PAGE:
The project aimed to provide a better identification and description of a potential risk group and improve the situation of unaccompanied minor migrants in Europe.
This project produced a study that built on a previous one, based on life stories with the children themselves. A database was compiled and leaflets and reports were disseminated. There were round-table meetings with experts and many interviews with both beneficiaries and target groups.
This project built on an earlier Daphne project which surveyed the legal and social framework in three EU countries: Germany (Berlin), Finland (Helsinki) and Italy (Rome and Florence) related to the reception, treatment and outcomes of unaccompanied minor migrants. This further phase aimed, through face-to-face contact with minor migrants in the three partner countries, to identify gaps and obstacles in the reception and treatment of minor migrants, and to draw up recommendations for European policy makers. At the same time, existing mechanisms were re-surveyed to bring understanding of the framework up to date.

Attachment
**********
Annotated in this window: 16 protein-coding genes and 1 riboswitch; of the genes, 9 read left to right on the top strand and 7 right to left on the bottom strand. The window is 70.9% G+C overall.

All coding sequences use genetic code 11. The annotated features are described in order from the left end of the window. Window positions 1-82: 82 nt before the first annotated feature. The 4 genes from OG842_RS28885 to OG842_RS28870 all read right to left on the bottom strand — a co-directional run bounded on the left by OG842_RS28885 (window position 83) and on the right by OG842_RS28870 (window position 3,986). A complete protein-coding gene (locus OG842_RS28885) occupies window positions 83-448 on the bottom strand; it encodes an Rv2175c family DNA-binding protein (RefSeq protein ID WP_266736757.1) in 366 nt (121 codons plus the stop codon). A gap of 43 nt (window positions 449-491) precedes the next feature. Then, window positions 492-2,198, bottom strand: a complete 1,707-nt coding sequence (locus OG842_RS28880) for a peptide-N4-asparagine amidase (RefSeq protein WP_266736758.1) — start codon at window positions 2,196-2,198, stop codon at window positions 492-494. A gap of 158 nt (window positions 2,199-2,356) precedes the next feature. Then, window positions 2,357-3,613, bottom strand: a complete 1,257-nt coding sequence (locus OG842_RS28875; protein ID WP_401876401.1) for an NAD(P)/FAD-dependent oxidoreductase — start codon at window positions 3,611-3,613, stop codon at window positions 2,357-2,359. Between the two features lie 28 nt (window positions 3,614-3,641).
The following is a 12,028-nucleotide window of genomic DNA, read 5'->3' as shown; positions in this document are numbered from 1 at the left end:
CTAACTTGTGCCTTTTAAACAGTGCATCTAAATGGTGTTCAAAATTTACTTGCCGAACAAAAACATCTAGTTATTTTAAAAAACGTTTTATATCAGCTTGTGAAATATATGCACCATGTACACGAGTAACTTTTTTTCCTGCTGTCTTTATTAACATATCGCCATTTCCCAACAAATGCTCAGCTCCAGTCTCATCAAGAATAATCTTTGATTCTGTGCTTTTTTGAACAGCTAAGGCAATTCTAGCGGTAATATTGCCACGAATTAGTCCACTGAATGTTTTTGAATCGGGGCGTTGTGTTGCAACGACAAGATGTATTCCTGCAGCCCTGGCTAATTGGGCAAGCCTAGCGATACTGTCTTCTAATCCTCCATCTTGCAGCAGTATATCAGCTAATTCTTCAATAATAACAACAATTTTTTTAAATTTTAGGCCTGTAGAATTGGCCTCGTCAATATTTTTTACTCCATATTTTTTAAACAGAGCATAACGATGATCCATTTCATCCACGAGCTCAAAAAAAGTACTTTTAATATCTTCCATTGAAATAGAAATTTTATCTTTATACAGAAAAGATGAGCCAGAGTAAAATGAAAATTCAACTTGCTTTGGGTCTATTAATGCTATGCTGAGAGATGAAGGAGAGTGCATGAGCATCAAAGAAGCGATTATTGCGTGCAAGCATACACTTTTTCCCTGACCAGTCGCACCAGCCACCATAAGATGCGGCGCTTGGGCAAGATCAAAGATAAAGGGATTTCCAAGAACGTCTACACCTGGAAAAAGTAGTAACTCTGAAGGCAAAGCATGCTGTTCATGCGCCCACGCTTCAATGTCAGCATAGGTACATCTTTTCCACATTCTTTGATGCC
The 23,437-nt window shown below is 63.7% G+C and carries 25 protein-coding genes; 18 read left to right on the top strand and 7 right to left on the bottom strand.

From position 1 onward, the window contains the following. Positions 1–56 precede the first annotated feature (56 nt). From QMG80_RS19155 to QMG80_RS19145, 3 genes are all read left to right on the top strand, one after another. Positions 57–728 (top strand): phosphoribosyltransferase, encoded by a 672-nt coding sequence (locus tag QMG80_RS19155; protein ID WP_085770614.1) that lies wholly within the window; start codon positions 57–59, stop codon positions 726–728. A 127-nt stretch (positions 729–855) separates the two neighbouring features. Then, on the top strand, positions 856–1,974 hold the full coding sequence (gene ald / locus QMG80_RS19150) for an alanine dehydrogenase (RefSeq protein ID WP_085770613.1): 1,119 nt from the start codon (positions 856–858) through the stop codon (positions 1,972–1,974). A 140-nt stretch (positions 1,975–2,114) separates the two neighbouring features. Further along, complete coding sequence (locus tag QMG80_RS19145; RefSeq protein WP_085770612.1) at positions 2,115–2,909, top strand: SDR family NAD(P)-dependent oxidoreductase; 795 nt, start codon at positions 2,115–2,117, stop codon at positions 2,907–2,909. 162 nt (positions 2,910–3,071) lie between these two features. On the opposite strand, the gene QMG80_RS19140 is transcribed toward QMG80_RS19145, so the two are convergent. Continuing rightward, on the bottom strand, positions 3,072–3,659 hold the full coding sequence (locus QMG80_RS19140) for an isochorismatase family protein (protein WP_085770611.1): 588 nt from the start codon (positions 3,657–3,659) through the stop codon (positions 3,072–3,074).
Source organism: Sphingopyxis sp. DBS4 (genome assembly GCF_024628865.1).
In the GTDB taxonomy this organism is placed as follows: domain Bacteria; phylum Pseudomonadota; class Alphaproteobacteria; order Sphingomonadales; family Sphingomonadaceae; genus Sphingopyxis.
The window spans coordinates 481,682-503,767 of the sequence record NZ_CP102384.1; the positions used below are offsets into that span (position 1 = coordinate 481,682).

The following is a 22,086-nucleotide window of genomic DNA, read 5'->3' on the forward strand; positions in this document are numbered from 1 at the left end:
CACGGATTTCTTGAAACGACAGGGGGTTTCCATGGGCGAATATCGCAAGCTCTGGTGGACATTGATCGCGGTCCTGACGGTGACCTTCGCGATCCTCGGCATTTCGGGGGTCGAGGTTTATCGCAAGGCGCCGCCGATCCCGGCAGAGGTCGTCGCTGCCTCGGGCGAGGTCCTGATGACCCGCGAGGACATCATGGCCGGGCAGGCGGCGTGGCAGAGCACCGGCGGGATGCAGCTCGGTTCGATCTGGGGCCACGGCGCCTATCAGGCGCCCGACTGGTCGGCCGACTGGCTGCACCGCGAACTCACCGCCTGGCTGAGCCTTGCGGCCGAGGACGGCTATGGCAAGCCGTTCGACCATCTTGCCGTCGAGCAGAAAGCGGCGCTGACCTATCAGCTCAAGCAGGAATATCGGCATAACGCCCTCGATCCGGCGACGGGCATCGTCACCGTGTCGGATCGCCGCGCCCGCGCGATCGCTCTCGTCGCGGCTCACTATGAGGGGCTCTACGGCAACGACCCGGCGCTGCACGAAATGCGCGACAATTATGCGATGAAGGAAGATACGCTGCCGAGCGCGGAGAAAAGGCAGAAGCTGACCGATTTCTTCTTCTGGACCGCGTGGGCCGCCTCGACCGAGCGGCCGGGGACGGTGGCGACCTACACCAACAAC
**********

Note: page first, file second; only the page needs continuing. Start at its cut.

The work was effected through interviews by the three partners in their own countries, based on agreed (but not necessarily identical) methodologies and protocols; comparative and national analysis was undertaken through reporting of the partners and then meetings for discussion and review of progress.